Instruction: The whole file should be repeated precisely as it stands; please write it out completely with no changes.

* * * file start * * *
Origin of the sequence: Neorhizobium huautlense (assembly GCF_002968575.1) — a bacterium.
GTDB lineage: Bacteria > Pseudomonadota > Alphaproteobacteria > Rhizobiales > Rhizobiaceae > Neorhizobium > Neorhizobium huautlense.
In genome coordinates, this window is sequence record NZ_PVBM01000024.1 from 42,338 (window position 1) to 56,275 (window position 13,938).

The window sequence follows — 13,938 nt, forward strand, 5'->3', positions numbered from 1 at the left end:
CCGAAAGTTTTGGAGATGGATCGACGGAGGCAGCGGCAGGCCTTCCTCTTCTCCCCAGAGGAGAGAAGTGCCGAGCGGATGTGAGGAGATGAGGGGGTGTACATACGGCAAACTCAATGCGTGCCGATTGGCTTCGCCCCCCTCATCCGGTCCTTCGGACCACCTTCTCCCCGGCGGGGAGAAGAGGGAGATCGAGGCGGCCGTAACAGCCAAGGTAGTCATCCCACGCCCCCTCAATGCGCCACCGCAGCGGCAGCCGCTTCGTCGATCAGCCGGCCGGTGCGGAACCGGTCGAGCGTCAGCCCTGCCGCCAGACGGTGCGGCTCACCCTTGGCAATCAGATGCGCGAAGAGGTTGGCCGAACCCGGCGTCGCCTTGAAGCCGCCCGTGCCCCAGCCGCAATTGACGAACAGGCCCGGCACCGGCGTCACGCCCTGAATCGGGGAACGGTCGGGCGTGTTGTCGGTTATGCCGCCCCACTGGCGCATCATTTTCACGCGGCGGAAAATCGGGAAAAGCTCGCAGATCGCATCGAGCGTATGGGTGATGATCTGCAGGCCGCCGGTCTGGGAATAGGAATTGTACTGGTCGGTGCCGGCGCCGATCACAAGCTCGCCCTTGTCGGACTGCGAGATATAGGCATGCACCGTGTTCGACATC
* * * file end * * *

Origin of the sequence: Neorhizobium huautlense (assembly GCF_002968575.1) — a bacterium.
GTDB lineage: Bacteria > Pseudomonadota > Alphaproteobacteria > Rhizobiales > Rhizobiaceae > Neorhizobium > Neorhizobium huautlense.
In genome coordinates, this window is sequence record NZ_PVBM01000024.1 from 42,338 (window position 1) to 56,275 (window position 13,938).

The window sequence follows — 13,938 nt, forward strand, 5'->3', positions numbered from 1 at the left end:
CCGAAAGTTTTGGAGATGGATCGACGGAGGCAGCGGCAGGCCTTCCTCTTCTCCCCAGAGGAGAGAAGTGCCGAGCGGATGTGAGGAGATGAGGGGGTGTACATACGGCAAACTCAATGCGTGCCGATTGGCTTCGCCCCCCTCATCCGGTCCTTCGGACCACCTTCTCCCCGGCGGGGAGAAGAGGGAGATCGAGGCGGCCGTAACAGCCAAGGTAGTCATCCCACGCCCCCTCAATGCGCCACCGCAGCGGCAGCCGCTTCGTCGATCAGCCGGCCGGTGCGGAACCGGTCGAGCGTCAGCCCTGCCGCCAGACGGTGCGGCTCACCCTTGGCAATCAGATGCGCGAAGAGGTTGGCCGAACCCGGCGTCGCCTTGAAGCCGCCCGTGCCCCAGCCGCAATTGACGAACAGGCCCGGCACCGGCGTCACGCCCTGAATCGGGGAACGGTCGGGCGTGTTGTCGGTTATGCCGCCCCACTGGCGCATCATTTTCACGCGGCGGAAAATCGGGAAAAGCTCGCAGATCGCATCGAGCGTATGGGTGATGATCTGCAGGCCGCCGGTCTGGGAATAGGAATTGTACTGGTCGGTGCCGGCGCCGATCACAAGCTCGCCCTTGTCGGACTGCGAGATATAGGCATGCACCGTGTTCGACATC